What is my calling from God?
October 1, 2017

What is my calling from God?

Passage: Philippians 2:1-13

Last week we began a four-week sermon series on Paul’s letter to the Philippians. And our Philippians reading today is one of the most extraordinary and beautiful descriptions of Jesus’ ministry and identity that you’ll find anywhere in scripture. It’s often referred to as the “Philippian hymn” because, clearly at this point in the letter, Paul switches from writing with normal prose and begins citing a poem, most likely one that was already being shared or sung in the early Christian communities.
And as a way of introducing this hymn, this poem, I’d like to suggest that Paul is describing Jesus’ ministry in terms of vocation – that is –Jesus lived his life as a faithful response to what God called him to do.
Vocation comes from the Latin word, vocare, which means “calling.” And like Jesus, God is calling all of us to fulfill our role in this world. But what does that mean? How are we supposed to know or discern what God wants us to do?
Well, like with everything that matters, we’ve got to start with God. We start by answering the question, “What is God doing in this world?” or to put it another way, “What is God’s desire for this world?” because surely our call is to align ourselves with what is God is doing. And I would say that what God desires for this world is its flourishing. So at the most basic level, what lies at the heart of all our vocations is that we are joining God for the flourishing of the world.
How does this begin? Again, it must begin with God, who is forever the Loving One, who is forever the “Gracing One,” extending (pouring, blowing) grace into our lives. It’s always happening, whether we see it or not, whether we believe it or not. It’s like the oxygen we inhale every minute of our life. Sometimes we’re conscious of our breathing. But most times it’s just happening. Like faith. Sometimes we’re aware of God’s love. But most times it’s just happening and we’re totally oblivious. But thanks be to God, our awareness (or lack therefore) has no bearing on what God already chooses to be doing. The grace of God is being breathed into us, ceaselessly. Faith is simply an awakening and a response to what God is already doing.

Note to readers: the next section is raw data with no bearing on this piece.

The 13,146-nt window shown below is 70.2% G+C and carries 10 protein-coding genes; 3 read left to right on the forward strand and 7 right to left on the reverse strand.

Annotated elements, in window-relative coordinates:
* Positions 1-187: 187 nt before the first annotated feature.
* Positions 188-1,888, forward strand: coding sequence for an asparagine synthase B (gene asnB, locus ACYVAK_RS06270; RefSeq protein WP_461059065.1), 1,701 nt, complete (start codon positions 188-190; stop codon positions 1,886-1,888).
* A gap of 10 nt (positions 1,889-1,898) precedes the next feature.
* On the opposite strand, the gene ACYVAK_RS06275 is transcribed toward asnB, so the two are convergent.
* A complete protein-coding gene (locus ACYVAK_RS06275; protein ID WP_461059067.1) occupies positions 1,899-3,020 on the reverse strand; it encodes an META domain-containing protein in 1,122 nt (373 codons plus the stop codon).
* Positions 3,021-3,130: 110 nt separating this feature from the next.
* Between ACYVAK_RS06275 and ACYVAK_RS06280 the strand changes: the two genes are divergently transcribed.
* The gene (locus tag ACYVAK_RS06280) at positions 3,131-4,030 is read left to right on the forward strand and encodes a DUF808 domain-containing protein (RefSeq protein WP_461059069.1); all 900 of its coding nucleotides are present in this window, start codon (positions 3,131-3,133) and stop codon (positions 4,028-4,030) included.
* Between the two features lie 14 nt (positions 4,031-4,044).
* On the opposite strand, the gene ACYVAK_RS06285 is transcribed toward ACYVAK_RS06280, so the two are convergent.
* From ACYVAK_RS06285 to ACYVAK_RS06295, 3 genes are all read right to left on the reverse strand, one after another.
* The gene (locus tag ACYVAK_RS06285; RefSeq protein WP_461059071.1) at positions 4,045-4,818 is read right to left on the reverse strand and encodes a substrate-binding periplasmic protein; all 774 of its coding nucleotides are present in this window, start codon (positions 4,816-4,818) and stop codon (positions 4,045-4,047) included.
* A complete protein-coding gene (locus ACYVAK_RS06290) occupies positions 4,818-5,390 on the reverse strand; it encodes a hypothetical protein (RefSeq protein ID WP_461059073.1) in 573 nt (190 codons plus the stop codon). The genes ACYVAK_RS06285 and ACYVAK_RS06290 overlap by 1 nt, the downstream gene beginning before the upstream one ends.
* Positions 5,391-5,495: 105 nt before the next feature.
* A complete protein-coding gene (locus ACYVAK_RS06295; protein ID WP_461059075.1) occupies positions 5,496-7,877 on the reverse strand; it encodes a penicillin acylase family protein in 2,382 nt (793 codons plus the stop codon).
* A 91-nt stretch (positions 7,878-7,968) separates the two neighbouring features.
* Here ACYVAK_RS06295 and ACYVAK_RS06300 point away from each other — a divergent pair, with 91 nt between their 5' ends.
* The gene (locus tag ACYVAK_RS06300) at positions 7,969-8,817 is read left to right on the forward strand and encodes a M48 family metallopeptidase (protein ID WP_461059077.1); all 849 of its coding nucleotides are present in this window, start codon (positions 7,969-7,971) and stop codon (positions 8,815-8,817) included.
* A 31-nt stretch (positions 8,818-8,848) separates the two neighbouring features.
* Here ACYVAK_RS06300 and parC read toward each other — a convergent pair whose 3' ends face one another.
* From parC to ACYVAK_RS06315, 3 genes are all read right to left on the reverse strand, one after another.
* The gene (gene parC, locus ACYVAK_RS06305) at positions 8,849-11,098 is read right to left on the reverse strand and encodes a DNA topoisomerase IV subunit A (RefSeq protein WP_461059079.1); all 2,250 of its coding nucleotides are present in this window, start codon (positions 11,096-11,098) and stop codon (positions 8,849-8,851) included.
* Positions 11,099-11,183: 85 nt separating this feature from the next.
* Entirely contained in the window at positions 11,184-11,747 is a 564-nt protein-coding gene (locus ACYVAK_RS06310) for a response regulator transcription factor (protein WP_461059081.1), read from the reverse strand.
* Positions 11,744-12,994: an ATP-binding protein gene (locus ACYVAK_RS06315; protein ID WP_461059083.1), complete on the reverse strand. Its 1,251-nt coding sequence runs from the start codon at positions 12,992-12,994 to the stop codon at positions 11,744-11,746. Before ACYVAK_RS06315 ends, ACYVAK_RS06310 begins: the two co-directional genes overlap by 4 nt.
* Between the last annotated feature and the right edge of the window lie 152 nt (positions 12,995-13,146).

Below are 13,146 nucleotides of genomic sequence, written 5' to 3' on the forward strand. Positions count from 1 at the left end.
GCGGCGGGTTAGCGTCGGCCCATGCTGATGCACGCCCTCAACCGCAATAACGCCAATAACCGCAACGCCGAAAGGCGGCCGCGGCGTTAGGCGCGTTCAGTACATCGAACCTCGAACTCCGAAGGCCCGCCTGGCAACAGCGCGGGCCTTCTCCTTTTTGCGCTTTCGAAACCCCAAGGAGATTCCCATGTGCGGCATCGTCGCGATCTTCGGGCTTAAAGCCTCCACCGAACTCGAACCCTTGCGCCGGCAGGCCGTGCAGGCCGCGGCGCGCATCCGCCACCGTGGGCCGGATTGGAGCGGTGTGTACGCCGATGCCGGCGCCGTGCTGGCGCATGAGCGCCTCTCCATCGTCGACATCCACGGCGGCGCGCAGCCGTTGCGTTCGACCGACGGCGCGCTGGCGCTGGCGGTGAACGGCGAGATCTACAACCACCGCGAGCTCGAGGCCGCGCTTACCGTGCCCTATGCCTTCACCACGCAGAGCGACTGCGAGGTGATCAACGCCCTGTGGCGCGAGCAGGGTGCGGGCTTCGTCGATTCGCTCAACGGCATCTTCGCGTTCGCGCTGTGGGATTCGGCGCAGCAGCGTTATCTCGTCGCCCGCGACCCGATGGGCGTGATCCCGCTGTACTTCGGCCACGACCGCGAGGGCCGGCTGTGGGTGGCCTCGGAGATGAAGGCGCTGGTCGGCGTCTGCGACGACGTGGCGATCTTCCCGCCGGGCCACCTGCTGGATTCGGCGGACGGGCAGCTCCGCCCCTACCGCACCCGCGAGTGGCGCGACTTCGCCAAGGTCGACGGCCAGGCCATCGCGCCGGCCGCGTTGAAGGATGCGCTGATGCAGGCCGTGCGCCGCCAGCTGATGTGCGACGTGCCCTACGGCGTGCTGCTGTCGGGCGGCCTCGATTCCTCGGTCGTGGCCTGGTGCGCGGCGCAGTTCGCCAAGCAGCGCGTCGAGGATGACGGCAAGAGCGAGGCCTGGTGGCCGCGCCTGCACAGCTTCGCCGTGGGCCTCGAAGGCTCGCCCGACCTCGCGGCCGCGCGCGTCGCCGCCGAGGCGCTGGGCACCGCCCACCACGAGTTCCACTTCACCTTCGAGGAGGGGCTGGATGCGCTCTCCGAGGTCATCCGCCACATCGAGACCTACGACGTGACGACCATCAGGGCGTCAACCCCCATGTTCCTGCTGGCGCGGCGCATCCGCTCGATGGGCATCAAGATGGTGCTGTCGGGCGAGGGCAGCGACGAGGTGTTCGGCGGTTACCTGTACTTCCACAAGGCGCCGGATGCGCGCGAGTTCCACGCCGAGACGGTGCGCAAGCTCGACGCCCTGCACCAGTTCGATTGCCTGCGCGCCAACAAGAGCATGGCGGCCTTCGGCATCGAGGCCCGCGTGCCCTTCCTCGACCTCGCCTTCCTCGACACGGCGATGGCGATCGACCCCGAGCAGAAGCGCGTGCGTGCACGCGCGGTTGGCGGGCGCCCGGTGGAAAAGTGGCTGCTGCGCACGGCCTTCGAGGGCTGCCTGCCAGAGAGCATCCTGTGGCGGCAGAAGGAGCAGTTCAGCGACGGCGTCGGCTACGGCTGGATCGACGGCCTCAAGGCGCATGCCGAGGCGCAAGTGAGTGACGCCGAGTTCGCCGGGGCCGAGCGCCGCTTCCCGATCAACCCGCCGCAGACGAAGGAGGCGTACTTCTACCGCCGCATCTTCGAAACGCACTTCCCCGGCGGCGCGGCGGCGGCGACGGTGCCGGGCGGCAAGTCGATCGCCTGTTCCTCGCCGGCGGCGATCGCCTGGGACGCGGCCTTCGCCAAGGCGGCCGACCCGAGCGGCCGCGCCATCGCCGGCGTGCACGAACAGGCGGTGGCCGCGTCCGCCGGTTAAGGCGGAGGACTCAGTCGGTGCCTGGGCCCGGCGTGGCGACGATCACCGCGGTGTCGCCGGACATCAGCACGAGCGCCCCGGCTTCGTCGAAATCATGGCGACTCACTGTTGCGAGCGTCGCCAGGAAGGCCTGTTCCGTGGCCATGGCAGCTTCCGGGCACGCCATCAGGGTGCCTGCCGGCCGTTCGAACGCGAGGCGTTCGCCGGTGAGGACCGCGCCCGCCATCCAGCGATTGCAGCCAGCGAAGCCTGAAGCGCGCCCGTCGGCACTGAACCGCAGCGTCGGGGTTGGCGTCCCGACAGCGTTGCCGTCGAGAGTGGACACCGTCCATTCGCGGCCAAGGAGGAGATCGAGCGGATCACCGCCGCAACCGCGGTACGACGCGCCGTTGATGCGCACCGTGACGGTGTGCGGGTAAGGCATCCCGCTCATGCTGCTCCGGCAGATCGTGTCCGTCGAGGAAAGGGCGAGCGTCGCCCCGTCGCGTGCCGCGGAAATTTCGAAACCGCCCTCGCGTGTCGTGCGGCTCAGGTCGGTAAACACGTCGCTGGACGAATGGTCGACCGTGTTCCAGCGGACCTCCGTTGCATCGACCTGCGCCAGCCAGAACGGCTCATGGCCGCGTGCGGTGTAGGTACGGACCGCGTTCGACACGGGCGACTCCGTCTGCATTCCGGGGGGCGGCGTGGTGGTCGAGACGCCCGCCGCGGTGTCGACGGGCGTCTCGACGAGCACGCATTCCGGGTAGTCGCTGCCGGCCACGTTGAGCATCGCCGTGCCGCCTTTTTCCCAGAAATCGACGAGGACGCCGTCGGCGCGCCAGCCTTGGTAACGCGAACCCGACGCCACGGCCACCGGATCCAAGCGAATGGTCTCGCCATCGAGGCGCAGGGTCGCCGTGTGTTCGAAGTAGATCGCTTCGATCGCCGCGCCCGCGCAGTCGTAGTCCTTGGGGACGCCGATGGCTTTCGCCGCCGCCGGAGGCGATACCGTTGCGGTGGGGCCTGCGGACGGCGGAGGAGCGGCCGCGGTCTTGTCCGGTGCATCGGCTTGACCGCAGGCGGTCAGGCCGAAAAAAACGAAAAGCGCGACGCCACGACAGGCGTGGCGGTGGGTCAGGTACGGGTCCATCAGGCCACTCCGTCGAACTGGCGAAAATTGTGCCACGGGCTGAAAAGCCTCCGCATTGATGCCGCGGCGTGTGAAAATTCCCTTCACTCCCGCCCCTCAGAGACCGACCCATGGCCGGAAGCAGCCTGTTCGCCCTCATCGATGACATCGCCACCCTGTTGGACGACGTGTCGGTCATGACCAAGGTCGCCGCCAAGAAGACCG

And if our human calling is to join in what God is doing, then one principle becomes very clear from the outset: As we receive God’s grace, we are called to extend God’s grace. Whatever particular expression our vocation takes, this must always be true: that we are stewards – conduits – of grace.
And let’s admit it: This is contrary to how we often live. We typically operate from a posture of selfishness, even in our faith. We accept God’s love as if we were the ultimate destination of that love – that God wants to bless us, redeem us, save us, bring us to heaven (call it what you will). But in any case, we think of it as arriving at and ending with us. But that simply cannot be true.
God’s grace is like water, which must always be flowing if it’s to remain alive. Think about the Dead Sea in Israel. The Jordan River keeps flowing into the Dead Sea. But because the only outlet for the water is evaporation, the sea is virtually dead and lifeless. So with us, the love of God remains a living thing in us only inasmuch as it’s passing through us to bless others. Because then – we have become like God.
To put it more crudely, unless we are sharing God’s grace with others, we’re going to get constipated by grace. And that’s just nasty.
So in discerning our vocations we can affirm this truth: it is less about me – my giftedness and my talents – and more about us, the community, in which our individual callings only make sense, only become alive, when they are being expressed for the other’s flourishing.
And it is this sense of vocation to which Paul is calling the Philippians.
Do nothing, he writes, from selfish ambition or conceit, but in humility regard others as better than yourselves. Let each of you look not to your own interests, but to the interests of others. Let the same mind be in you that was in Christ Jesus (Philippians 2:3-5).
And then this where the Philippian hymn begins.
Though Christ was in the form of God,
he did not regard equality with God
as something to be exploited,
(to be used to his own advantage)
but [Christ] emptied himself,
taking the form of a slave,
being born in human likeness.
And being found in human form,
he humbled himself
and became obedient to the point of death –
even death on a cross (Philippians 2:6-8).
Let’s stop there for a moment.
It is a basic point of the Christian faith that Christ is the image of the eternal God. If you want to know what God is like, look to Jesus. Whatever else you may believe about God, it’s got to be consistent with the way God was revealed in Christ. And in Jesus’ obedience – in living out his vocation – what is it we principally discover about the nature of God in this hymn? but that God is the self-emptying one; that God is a servant; that God is humble.